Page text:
Interview: The New Deal
Unions: In the Line of Hire
Culture: Too Cool for the Collective?
International: The Domino Effect
Industrial: A Spanner in the Works
National Focus: Gathering of the Tribes
History: The Welcome Nazi Tourist
Bad Boss: Domm, Domm Turn Around
Poetry: Just Move On.
Review: Reality Bites
The Locker Room
The Secret Life of Us
Tough Women Draw Line at Sacking
Witness Protection Urged on IRC
Howard Enlists Russians for Military
Vic Workcover Invests in Worker Misery
Whistleblower Sacking Sparks Zoo Walkout
Truckie With Conscience Wins Back Job
Indigenous Labour honours Tobler
Asbestos Blocks Liverpool Road Works
It Is Still About The Members Isn't It
Labor Council of NSW
In the Line of Hire
Heard about the big city airport that wants to flick long-standing staff to contractors who will slash wages by as much as $20,000?
What about the poultry operation in Byron Bay, contracting out its boning operation so it can replace wages with chicken feed and do away with annual leave, ick leave while its about it?
Contracting and casualisation have tilted the workplace balance, allowing employers to slash wages across industries and, often as not, sideline established unions.
Examples abound but you don't need to go beyond Australia's largest and most profitable company, to see how the system works.
Telstra has contracted out vast tracts of its work and not just to independent contractors whizzing around major cities in vans still covered by Telstra livery.
The giant telco has boosted profits by contracting out work at the expense of wages, jobs and conditions.
When it wanted to raise the rate of exploitation from its directory service, for example, it hived off the work to Stellar, a start-up half owned by a US call centre giant.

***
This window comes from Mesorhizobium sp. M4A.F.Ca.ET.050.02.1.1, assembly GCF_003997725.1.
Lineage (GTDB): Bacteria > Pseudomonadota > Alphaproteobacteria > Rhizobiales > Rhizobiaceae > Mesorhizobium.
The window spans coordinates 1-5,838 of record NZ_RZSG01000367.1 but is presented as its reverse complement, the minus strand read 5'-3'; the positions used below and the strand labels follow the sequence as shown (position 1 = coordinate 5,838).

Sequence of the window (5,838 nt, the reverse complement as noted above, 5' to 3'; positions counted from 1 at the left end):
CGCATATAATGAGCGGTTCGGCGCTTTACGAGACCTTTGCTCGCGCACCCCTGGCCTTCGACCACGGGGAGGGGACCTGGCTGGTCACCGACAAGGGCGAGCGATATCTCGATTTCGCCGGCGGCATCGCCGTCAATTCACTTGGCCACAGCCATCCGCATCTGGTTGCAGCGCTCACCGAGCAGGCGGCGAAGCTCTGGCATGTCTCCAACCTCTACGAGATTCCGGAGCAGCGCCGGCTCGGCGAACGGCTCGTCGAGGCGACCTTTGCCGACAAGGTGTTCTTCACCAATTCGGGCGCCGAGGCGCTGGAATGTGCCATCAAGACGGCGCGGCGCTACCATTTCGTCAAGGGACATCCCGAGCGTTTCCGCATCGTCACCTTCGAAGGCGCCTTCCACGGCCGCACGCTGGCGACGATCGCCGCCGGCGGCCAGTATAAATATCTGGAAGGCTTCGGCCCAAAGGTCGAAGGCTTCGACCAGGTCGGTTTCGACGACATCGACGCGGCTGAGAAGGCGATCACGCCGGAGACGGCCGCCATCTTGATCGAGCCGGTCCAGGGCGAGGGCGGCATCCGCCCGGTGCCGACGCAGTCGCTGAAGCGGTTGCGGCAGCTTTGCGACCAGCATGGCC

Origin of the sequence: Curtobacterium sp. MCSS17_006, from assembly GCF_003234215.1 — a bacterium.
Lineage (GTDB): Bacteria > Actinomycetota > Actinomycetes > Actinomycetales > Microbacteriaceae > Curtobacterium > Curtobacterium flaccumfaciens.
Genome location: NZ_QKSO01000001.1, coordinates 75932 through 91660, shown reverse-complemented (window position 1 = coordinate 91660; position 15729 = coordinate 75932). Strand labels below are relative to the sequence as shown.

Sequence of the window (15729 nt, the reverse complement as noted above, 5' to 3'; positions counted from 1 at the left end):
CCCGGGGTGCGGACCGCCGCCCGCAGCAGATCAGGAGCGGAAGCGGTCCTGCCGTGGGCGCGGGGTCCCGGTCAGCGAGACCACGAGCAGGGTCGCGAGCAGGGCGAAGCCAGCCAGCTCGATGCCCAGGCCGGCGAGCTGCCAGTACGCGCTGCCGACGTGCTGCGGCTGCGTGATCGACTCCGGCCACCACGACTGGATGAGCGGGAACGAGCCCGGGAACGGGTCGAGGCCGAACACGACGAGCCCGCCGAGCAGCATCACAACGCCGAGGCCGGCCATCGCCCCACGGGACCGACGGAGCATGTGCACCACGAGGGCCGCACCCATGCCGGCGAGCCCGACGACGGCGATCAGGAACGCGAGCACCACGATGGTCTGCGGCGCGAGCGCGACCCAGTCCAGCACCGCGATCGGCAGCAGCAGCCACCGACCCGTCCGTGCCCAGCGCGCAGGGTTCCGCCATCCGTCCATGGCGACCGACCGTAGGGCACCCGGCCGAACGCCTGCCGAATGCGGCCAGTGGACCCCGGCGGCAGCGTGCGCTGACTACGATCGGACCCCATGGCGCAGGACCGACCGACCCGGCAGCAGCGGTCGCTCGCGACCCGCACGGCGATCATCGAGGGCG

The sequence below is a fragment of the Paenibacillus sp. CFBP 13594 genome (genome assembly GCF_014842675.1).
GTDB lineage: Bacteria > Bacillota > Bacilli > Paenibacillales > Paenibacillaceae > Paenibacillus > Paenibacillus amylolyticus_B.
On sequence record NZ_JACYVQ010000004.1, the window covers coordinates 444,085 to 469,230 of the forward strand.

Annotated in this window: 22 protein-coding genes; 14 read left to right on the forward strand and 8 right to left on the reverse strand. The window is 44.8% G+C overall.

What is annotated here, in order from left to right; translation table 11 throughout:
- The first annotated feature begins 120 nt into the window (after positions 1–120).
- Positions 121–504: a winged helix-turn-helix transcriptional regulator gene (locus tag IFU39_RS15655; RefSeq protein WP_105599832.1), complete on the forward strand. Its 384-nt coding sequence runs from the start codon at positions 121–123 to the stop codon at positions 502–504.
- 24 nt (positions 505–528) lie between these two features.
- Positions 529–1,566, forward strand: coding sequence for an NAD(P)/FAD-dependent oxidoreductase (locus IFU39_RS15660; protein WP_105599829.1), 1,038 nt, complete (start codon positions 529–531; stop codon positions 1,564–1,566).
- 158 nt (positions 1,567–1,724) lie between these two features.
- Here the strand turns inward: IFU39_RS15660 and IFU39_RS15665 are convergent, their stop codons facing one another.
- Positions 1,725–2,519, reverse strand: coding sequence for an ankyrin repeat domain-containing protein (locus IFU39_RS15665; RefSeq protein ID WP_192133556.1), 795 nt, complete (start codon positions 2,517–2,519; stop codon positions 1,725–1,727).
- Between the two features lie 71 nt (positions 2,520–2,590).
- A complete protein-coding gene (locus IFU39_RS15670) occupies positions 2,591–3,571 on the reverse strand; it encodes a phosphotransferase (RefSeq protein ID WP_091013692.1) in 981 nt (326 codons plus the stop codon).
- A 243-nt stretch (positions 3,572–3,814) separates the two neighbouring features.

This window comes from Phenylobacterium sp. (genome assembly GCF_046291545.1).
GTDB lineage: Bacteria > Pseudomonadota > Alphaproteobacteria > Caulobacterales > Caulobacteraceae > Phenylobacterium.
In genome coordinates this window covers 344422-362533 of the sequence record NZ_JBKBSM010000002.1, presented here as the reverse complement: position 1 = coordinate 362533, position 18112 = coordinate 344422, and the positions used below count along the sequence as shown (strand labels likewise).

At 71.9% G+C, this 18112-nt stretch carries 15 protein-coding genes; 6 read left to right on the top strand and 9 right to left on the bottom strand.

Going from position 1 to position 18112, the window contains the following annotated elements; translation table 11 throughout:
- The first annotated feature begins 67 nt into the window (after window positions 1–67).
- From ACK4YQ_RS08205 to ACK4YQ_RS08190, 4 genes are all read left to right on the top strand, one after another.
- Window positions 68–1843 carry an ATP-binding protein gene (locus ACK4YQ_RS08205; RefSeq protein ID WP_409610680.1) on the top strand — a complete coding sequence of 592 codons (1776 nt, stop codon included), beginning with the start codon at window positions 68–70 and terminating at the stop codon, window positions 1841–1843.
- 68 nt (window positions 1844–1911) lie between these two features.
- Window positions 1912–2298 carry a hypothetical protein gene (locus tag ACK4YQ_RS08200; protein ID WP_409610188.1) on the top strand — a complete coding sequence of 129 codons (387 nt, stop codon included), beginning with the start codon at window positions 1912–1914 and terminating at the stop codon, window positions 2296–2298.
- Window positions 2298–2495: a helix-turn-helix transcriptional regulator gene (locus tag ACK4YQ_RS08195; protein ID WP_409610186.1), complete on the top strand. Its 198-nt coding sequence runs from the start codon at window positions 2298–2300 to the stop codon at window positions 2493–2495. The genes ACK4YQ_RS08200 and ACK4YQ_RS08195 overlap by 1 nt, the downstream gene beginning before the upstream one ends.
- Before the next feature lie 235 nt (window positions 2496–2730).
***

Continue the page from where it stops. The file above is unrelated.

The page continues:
Stellar hired new staff, paying on average $10,000 a year less than people doing the same work had negotiated with Telstra through union agreements, and instituted a range of born-in-the-USA restrictions on the traditional rights of Australian employees.
These moves, most recently disciplining a pregnant woman for visiting the toilet, have had Stellar in and out of the media ever since but, for it and Telstra, the upside has been the bottom line.
Stellar's trick was to employ on Workplace Relations Minister Tony Abbott's AWAs, or individual contracts. They were compulsory for anyone who wanted to work there, eliminating in one foul swoop, millions of dollars in wages, existing agreements for the work, and a long-established union presence.
But it is not just in the new economy where contracting and casualisation have slashed earnings, cut hours and increased insecurity.
Contractors have made huge inroads into workplaces as traditional as mines and the public service. Right now, at BHP Steel, and City Sydney Council rows over contracting are spilling into the public domain.
Sydney International Airport Ltd (SACL) is trying to contract out maintenance at the cost of 140 permanent jobs. It made more than $380 million profit in its first year as a privatised entity and intends doubling that figure over its second 12 months.
The Cole Commission into the Building and Construction Industry which published findings last year was, in reality, a study into the effects of contracting out on an industry.
Evidence suggested that not only were going rates and conditions routinely undercut by subcontractors but health and safety regulations and all manner of legal requirements suffered the same fate.